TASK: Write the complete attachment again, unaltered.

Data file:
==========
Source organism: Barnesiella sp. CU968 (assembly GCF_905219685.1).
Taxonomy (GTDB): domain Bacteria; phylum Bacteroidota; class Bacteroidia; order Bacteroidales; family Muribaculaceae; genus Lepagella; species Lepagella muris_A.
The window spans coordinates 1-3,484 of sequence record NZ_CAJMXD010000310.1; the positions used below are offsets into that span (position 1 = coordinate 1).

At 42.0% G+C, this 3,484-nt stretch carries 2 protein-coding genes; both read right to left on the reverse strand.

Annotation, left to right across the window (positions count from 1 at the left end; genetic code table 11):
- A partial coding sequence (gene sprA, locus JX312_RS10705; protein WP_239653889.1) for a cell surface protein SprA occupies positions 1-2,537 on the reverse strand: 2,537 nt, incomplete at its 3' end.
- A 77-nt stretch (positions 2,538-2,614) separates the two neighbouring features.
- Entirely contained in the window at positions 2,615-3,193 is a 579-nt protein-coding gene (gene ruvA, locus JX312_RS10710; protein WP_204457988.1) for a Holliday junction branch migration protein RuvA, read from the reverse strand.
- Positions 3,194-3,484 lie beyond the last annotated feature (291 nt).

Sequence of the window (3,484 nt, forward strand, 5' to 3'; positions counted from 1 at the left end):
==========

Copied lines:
Source organism: Barnesiella sp. CU968 (assembly GCF_905219685.1).
Taxonomy (GTDB): domain Bacteria; phylum Bacteroidota; class Bacteroidia; order Bacteroidales; family Muribaculaceae; genus Lepagella; species Lepagella muris_A.
The window spans coordinates 1-3,484 of sequence record NZ_CAJMXD010000310.1; the positions used below are offsets into that span (position 1 = coordinate 1).

At 42.0% G+C, this 3,484-nt stretch carries 2 protein-coding genes; both read right to left on the reverse strand.

Annotation, left to right across the window (positions count from 1 at the left end; genetic code table 11):
- A partial coding sequence (gene sprA, locus JX312_RS10705; protein WP_239653889.1) for a cell surface protein SprA occupies positions 1-2,537 on the reverse strand: 2,537 nt, incomplete at its 3' end.
- A 77-nt stretch (positions 2,538-2,614) separates the two neighbouring features.
- Entirely contained in the window at positions 2,615-3,193 is a 579-nt protein-coding gene (gene ruvA, locus JX312_RS10710; protein WP_204457988.1) for a Holliday junction branch migration protein RuvA, read from the reverse strand.
- Positions 3,194-3,484 lie beyond the last annotated feature (291 nt).

Sequence of the window (3,484 nt, forward strand, 5' to 3'; positions counted from 1 at the left end):